A teaching plan is developed based on the individual patient needs and the principles of learning and teaching. For example, an OT helps in making suggestions for teaching the patient ADLs such as self-feeding. If the patient is being seen by the OT, the nurse coordinates nursing activities with those of the OT so that the patient is given the same instructions by both providers; this prevents confusion and frustration.

Each activity that must be relearned is analyzed to identify the critical components involved in the overall task. Use of adaptive devices may be necessary to compensate for neurological deficits and to allow the patient to perform ADLs independently. Simple remedies may provide great self-care benefits. For example, a spoon with a bulky stem may allow the patient with hand contractures to grasp the spoon and feed himself or herself, an unachievable act with a regular spoon. Chart 11-1 details the principles of learning and teaching. The information in Chart 11-2 applies specifically to patients with cerebral injury.


Normal movement patterns originate in genetically programmed configurations of neurons. Maturation of the central nervous system follows a predetermined pattern of elaboration and refinement of movement. Reflex and voluntary control proceeds in cephalic to caudal and proximal to distal directions. For example, voluntary head movement is learned before voluntary trunk movement. Most motor systems are modifiable within limits, thus providing the basis for developing acquired motor skills.

The maturation and concurrent development of movement and posture follow a deliberate pattern for learning skilled acts. Mobility develops from synchronized co-activated flexor and extensor muscles that provide the stabilizing forces for posture. Hand and finger control develops from visually directed grasping and releasing of objects. Understanding the underlying physiology and pathophysiology of movement patterns is the basis of treatment.

Neurophysiological and Developmental Treatment Approaches

There are at least five recognized rehabilitation treatment approaches for people with motor control deficits related to cerebral injury: the Rood approach; the Bobath neurodevelopmental treatment (NDT) approach; the Brunnstrom (Movement Therapy) approach; proprioceptive neuromuscular facilitation (PNF); and Carr and Shepard motor relearning. Because the Bobath NDT approach is used by many nurses, it is discussed here in greater detail.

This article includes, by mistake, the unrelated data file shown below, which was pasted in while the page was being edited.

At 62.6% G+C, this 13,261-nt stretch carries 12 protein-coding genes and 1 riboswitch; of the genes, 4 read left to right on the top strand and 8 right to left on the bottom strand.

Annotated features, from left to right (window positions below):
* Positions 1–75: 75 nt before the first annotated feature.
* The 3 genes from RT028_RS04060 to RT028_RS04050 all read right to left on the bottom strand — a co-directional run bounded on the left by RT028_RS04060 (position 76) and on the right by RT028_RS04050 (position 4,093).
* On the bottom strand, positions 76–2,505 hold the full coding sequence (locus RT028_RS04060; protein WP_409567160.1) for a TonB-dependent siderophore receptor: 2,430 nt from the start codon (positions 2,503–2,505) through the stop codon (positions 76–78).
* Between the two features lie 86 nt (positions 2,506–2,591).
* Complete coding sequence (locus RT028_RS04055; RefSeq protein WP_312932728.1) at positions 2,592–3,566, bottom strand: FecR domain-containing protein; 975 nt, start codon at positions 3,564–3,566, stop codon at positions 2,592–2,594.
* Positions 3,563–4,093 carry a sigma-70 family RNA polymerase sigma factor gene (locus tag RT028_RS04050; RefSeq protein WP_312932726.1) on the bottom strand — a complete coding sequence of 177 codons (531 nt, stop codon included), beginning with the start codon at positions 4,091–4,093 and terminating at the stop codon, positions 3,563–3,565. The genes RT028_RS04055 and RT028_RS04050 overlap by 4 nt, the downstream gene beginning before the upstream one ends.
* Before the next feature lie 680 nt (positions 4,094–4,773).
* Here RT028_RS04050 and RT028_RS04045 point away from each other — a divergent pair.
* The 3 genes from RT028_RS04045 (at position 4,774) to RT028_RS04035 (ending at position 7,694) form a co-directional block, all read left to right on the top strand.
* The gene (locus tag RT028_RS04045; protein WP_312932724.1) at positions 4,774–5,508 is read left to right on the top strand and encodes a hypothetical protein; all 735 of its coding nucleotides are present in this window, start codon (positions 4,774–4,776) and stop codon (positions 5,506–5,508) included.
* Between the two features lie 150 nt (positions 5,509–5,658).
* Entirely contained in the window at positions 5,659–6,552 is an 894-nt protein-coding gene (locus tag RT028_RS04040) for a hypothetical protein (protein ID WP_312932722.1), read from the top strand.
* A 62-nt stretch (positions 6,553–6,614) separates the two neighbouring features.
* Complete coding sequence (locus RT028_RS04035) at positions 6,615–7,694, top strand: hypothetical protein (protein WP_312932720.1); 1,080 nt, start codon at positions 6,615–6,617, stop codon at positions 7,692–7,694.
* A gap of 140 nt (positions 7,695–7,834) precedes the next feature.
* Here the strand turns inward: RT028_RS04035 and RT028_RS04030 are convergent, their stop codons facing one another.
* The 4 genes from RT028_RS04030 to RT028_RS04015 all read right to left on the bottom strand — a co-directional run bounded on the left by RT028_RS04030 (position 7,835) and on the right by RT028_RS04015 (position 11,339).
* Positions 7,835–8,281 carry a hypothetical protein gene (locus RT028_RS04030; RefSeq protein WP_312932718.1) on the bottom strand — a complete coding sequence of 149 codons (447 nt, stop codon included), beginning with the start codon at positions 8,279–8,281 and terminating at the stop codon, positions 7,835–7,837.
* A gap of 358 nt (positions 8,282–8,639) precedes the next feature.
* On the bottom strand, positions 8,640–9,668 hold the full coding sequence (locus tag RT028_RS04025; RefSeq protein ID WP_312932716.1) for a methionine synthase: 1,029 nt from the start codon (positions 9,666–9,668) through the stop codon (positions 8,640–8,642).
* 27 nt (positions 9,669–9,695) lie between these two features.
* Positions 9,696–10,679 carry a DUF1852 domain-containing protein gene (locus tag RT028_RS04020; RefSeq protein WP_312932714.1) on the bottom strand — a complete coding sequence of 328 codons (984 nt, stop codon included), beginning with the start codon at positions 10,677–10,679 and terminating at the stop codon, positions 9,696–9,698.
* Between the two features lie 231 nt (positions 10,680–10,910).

Bobath Neurodevelopmental Treatment Approach

The Bobath NDT approach is used primarily for patients with hemiplegia caused by stroke, brain injury, and cerebral palsy. The major goal is normalization of muscle tone, inhibition of primitive reflexes, and facilitation of normal postural reactions. Underlying premises include the following.7, 8, 9, 10

  • The sensation of movement is learned and not the movement itself.

  • Every skilled activity takes place against a backdrop of basic patterns of postural control, righting, equilibrium, and other protective reactions.

  • When cerebral injury occurs, abnormal patterns of posture and movement develops that interfere with the performance of ADLs.

  • Abnormal patterns develop because sensation is diverted into the abnormal patterns; this diversion must be stopped to reinstitute control over the motor output in developmental sequence.

  • Eliciting the basic patterns of postural control, righting, and equilibrium is necessary, thus providing the normal stimuli while inhibiting abnormal patterns.

  • People are allowed to feel, and thus relearn, normal movement patterns and postures.

Nurses can incorporate major principles of treatment into positioning, turning, transferring, and ADLs. These principles include the following.7

  • Reintegration of function of the two sides of the body is emphasized during movement, ADLs, and bed or chair positioning so that bilateral segmental movement will occur.

  • Proximal to distal positioning is recommended (tone in the limbs can be reduced from proximal points, such as the head, shoulder, or pelvic girdle).

  • Weight bearing is provided on the affected side to normalize tone. This includes its role in sitting, lying, or rising.

  • Tasks should begin from a symmetric midline position with equal weight bearing on the affected and unaffected sides.

  • Movement toward the affected side is encouraged.

  • Straightening of the trunk and neck is encouraged to promote symmetry and normalization of tone and posture.

  • Patients with hemiplegia should be positioned in opposition to the spastic patterns of flexion and adduction in the upper extremity and extension in the lower extremity.